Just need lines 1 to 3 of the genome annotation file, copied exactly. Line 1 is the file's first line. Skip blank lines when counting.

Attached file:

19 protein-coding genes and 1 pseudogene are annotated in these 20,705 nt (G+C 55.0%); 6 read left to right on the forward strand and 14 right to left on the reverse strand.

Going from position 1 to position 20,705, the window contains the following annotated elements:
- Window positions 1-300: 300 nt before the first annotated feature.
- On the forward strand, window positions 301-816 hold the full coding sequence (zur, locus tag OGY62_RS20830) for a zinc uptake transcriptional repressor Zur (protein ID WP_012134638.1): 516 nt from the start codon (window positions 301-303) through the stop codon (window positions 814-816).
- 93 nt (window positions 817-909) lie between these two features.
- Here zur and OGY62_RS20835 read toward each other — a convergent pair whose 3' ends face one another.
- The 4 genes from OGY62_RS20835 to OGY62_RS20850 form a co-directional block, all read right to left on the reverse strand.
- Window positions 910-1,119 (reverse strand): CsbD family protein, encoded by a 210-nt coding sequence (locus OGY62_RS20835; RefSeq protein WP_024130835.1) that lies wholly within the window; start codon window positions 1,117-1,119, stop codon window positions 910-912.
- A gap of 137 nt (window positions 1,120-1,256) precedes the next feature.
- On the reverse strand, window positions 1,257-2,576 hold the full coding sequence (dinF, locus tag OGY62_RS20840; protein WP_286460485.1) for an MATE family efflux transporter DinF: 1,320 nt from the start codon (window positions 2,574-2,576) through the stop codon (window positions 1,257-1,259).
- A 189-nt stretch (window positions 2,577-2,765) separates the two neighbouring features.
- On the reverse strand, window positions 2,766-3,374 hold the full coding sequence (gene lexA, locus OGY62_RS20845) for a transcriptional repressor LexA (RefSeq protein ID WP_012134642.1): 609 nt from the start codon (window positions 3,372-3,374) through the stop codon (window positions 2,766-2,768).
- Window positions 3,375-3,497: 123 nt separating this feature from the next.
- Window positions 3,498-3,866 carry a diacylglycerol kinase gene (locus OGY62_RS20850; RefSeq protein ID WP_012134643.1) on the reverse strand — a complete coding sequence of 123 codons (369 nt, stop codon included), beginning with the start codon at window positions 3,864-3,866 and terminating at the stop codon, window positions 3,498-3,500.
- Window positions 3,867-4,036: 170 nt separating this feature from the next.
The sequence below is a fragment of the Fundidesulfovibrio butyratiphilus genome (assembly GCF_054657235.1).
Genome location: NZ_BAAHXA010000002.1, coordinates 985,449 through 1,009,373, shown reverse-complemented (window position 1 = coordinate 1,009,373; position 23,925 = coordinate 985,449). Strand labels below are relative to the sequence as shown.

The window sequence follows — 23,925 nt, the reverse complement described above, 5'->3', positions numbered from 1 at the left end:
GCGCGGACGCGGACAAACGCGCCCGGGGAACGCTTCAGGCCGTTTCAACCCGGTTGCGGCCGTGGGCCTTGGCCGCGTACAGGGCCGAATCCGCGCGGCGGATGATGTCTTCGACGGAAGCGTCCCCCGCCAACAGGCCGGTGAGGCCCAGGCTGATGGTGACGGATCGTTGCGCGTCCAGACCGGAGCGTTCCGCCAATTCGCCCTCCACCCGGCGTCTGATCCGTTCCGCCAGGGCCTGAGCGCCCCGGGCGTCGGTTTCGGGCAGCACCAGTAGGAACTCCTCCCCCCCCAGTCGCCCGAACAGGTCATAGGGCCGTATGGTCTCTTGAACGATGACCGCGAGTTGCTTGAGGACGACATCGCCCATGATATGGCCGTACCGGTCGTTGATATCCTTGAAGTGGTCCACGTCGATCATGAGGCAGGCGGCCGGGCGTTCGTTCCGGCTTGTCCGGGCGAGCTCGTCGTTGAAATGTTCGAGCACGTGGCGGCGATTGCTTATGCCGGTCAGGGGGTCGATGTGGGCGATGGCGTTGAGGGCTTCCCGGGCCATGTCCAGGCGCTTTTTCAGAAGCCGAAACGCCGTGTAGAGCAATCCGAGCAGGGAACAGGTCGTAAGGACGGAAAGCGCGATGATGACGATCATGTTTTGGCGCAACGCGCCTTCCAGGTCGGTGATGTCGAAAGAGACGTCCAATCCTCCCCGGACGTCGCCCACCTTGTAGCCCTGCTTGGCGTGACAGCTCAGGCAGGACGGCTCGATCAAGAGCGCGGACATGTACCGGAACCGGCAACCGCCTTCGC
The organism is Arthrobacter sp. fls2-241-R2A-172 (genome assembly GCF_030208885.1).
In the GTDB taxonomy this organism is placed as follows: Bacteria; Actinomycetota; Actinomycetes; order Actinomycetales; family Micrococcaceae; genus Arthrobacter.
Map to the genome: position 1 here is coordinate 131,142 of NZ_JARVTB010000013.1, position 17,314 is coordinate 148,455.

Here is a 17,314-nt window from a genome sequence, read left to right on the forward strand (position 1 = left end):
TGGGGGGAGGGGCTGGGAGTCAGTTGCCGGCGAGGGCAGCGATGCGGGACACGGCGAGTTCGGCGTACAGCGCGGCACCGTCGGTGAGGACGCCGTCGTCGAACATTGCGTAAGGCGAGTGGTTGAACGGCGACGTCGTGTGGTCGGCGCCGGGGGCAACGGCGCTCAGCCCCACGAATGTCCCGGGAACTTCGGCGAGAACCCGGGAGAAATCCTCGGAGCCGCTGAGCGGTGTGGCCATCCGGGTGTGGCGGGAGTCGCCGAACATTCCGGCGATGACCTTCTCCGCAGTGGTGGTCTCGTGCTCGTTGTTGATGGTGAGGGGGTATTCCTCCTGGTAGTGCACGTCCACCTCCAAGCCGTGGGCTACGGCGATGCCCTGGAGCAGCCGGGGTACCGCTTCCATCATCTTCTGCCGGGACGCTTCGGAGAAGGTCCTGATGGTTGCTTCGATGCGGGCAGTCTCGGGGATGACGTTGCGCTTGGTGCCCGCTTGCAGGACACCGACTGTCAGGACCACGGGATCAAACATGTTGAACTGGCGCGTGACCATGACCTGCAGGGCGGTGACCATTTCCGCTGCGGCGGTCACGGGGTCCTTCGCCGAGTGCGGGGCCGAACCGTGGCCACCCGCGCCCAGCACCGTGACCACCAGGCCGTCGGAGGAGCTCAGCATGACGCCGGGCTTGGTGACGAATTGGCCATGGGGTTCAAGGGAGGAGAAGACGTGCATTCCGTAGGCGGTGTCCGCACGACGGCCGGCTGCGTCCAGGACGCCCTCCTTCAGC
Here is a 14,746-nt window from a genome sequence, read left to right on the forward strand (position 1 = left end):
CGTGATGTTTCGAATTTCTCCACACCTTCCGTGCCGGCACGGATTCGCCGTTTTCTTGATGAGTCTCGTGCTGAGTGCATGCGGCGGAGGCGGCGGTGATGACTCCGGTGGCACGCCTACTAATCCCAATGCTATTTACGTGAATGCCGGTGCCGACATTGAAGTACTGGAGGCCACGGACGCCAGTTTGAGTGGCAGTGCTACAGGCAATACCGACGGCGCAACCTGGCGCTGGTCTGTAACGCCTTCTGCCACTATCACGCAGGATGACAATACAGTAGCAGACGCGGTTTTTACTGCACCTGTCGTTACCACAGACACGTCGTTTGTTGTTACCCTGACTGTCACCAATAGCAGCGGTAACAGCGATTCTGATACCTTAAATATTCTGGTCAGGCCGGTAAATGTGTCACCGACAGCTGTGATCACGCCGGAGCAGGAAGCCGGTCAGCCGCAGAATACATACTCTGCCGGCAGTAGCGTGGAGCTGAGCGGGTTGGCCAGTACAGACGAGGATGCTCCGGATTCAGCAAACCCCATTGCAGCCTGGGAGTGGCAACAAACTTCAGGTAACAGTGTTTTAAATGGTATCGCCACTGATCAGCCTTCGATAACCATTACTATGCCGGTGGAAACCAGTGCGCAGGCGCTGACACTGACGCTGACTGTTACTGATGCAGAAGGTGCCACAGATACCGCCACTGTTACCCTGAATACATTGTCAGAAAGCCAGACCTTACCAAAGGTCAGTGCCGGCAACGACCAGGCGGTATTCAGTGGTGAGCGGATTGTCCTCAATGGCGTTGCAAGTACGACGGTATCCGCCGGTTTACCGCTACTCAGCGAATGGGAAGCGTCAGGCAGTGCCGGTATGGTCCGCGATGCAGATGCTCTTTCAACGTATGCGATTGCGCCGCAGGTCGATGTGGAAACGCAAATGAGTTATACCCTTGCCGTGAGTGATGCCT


19 protein-coding genes and 1 pseudogene are annotated in these 20,705 nt (G+C 55.0%); 6 read left to right on the forward strand and 14 right to left on the reverse strand.

Going from position 1 to position 20,705, the window contains the following annotated elements:
- Window positions 1-300: 300 nt before the first annotated feature.